Image of proposed warning courtesy the Food and Drug Adminstration

Richard J. Leon of the U.S. District Court for the District of Columbia issued an order that prohibits the FDA from moving ahead until at least 15 months after he has rendered a final decision.

It’s a firm rebuke to the agency, which had trumpeted the warnings as a crucial means of dissuading Americans from smoking.  In June, the FDA shared nine cigarette package prototypes and issued a final rule that ordered manufacturers to comply with the new packaging by Sept. 2012.

A few months later, R.J. Reynolds Tobacco Co., Lorillard Tobacco Co., Commonwealth Brands, Liggett Group, and Santa Fe Natural Tobacco Co. sued the agency. And it’s not just big tobacco that is fighting the regulation. Tobacco marketing is big business.

Not surprisingly, the Association of National Advertisers and the American Advertising Federation filed a friend of the court brief in September.  The brief excoriated the government for overreaching.  And, the advertising groups likened the effort to a thinly-veiled propaganda attempt.

“If the government can deputize tobacco companies through their product packaging and advertisements to deliver its message, there is no reason it could not do so for other things — and history shows it will not hesitate to do so,” said the brief.

Judge Leon was persuaded, at least in some way, to weigh these First Amendment arguments. According to the New York Times, in his 29-page opinion (which has not been made available online yet), he lambasted the government’s “obvious anti-smoking agenda!”

But activists and others who fought for many years to find a way to regulate tobacco expressed dismay over his stay.

Rep. Henry Waxman (D-Calif.) called the Judge’s ruling “extremely regrettable.” He says that Congress already worked out all the First Amendment issues “to ensure the FDA could act as it has proposed….”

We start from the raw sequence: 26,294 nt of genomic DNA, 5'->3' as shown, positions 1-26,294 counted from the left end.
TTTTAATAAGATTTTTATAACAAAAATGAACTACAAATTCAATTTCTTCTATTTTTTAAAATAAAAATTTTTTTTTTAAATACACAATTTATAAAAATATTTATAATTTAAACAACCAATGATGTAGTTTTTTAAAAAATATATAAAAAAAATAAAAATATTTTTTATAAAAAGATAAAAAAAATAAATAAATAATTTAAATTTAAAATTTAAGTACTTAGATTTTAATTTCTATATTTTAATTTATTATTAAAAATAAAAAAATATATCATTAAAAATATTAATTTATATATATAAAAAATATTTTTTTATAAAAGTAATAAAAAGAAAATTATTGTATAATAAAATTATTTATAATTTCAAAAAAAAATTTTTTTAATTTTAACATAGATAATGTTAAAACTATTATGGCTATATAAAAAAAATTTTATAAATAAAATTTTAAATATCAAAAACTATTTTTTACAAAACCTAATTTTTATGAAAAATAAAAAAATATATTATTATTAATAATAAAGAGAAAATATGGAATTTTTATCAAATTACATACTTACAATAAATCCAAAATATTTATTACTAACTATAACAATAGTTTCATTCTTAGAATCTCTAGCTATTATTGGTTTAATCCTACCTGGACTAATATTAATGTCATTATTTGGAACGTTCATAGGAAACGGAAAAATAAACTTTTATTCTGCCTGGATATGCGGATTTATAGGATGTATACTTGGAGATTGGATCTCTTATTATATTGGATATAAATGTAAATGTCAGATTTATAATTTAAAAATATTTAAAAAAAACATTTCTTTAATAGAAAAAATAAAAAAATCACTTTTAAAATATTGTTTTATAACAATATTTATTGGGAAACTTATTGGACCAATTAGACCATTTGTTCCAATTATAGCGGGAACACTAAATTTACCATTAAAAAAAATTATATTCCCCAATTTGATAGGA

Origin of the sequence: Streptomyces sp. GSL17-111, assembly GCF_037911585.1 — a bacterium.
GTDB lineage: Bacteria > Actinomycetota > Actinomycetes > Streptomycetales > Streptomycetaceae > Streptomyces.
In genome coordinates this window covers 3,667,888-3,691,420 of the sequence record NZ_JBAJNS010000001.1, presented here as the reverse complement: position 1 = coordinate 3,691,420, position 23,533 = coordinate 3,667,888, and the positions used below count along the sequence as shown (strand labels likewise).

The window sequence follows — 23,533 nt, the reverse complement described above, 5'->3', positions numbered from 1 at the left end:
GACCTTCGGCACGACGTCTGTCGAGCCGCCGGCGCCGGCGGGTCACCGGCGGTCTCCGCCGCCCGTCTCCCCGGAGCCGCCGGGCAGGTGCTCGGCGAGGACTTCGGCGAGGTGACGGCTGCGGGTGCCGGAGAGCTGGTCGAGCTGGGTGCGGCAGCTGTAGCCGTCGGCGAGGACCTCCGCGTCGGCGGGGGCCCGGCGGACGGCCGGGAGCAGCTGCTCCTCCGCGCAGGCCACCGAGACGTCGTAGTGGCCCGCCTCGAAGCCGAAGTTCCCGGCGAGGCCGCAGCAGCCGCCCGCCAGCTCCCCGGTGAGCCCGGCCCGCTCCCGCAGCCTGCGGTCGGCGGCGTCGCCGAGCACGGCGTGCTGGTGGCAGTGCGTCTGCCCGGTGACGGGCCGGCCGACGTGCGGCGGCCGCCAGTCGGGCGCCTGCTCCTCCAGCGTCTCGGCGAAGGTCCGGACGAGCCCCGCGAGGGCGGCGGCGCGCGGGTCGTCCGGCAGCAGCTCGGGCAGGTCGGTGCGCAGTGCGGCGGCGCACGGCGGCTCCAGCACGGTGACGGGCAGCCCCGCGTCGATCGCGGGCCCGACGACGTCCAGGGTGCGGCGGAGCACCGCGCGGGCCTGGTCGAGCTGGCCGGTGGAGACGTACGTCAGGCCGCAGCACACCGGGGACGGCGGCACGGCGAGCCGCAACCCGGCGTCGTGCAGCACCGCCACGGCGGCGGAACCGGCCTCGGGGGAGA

Sen. Tom Harkin (D-Iowa), who in 1998 introduced the first bill to give FDA the power to regulate tobacco products, said that graphic warnings were necessary. “This decision must be appealed so that implementation of the warning label requirement can go forward without delay,” he said, in a statement.

In January, a U.S. District Court Judge in Kentucky upheld FDA’s authority to require warnings in a similar lawsuit. That case is now on appeal.

It may now be years before the legal wrangling is settled.

—Alicia Ault (on Twitter @aliciaault)

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Attacking Obesity

The diversity of disciplines represented at the annual meeting of The Obesity Society parallels the reach of the obesity epidemic itself.

Primary care physicians, endocrinologists, pharmacologists, bariatric surgeons, psychiatrists, psychologists, social workers, educators, nutritionists, and food service workers have spent the past five days in Orlando, Fla., wrestling the obesity beast, trying to shed light on why it is so intractable and discussing interventions that may tame it. Following are a few observations from the meeting:

Courtesy of the Rudd Center for Food Policy & Obesity